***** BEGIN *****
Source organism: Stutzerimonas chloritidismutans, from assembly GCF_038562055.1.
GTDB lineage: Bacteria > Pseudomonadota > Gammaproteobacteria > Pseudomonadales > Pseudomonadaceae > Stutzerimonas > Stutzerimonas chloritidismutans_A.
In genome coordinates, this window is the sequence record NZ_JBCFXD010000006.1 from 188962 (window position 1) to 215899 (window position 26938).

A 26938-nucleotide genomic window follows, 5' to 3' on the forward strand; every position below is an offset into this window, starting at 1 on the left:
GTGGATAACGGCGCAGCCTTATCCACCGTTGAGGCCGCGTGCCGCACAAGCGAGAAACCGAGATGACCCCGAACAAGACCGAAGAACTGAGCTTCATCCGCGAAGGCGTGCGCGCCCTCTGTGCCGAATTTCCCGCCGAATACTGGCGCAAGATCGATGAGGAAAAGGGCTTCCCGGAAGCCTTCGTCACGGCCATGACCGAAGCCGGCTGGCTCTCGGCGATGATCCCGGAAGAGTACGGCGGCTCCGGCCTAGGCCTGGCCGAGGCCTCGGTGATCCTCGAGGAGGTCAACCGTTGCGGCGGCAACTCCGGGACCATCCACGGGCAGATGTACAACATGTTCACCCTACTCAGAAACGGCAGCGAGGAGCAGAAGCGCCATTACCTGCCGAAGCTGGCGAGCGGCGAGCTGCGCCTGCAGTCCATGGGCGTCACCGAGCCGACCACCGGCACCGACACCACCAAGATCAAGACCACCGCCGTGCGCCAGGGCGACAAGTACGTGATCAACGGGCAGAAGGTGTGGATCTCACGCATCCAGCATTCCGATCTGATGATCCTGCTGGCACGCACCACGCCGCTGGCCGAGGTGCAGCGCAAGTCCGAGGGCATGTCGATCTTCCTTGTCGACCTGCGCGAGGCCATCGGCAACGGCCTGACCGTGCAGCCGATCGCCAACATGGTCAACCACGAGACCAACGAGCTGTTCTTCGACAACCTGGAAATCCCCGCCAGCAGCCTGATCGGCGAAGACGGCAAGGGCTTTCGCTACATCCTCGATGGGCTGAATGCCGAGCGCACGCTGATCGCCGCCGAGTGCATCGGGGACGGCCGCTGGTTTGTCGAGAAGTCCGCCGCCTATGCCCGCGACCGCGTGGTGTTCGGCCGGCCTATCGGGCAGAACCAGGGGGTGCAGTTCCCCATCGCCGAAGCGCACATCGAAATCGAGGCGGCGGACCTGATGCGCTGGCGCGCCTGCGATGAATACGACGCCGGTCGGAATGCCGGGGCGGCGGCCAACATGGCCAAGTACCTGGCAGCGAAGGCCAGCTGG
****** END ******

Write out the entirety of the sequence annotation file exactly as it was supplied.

Source organism: Stutzerimonas chloritidismutans, from assembly GCF_038562055.1.
GTDB lineage: Bacteria > Pseudomonadota > Gammaproteobacteria > Pseudomonadales > Pseudomonadaceae > Stutzerimonas > Stutzerimonas chloritidismutans_A.
In genome coordinates, this window is the sequence record NZ_JBCFXD010000006.1 from 188962 (window position 1) to 215899 (window position 26938).

A 26938-nucleotide genomic window follows, 5' to 3' on the forward strand; every position below is an offset into this window, starting at 1 on the left:
GTGGATAACGGCGCAGCCTTATCCACCGTTGAGGCCGCGTGCCGCACAAGCGAGAAACCGAGATGACCCCGAACAAGACCGAAGAACTGAGCTTCATCCGCGAAGGCGTGCGCGCCCTCTGTGCCGAATTTCCCGCCGAATACTGGCGCAAGATCGATGAGGAAAAGGGCTTCCCGGAAGCCTTCGTCACGGCCATGACCGAAGCCGGCTGGCTCTCGGCGATGATCCCGGAAGAGTACGGCGGCTCCGGCCTAGGCCTGGCCGAGGCCTCGGTGATCCTCGAGGAGGTCAACCGTTGCGGCGGCAACTCCGGGACCATCCACGGGCAGATGTACAACATGTTCACCCTACTCAGAAACGGCAGCGAGGAGCAGAAGCGCCATTACCTGCCGAAGCTGGCGAGCGGCGAGCTGCGCCTGCAGTCCATGGGCGTCACCGAGCCGACCACCGGCACCGACACCACCAAGATCAAGACCACCGCCGTGCGCCAGGGCGACAAGTACGTGATCAACGGGCAGAAGGTGTGGATCTCACGCATCCAGCATTCCGATCTGATGATCCTGCTGGCACGCACCACGCCGCTGGCCGAGGTGCAGCGCAAGTCCGAGGGCATGTCGATCTTCCTTGTCGACCTGCGCGAGGCCATCGGCAACGGCCTGACCGTGCAGCCGATCGCCAACATGGTCAACCACGAGACCAACGAGCTGTTCTTCGACAACCTGGAAATCCCCGCCAGCAGCCTGATCGGCGAAGACGGCAAGGGCTTTCGCTACATCCTCGATGGGCTGAATGCCGAGCGCACGCTGATCGCCGCCGAGTGCATCGGGGACGGCCGCTGGTTTGTCGAGAAGTCCGCCGCCTATGCCCGCGACCGCGTGGTGTTCGGCCGGCCTATCGGGCAGAACCAGGGGGTGCAGTTCCCCATCGCCGAAGCGCACATCGAAATCGAGGCGGCGGACCTGATGCGCTGGCGCGCCTGCGATGAATACGACGCCGGTCGGAATGCCGGGGCGGCGGCCAACATGGCCAAGTACCTGGCAGCGAAGGCCAGCTGG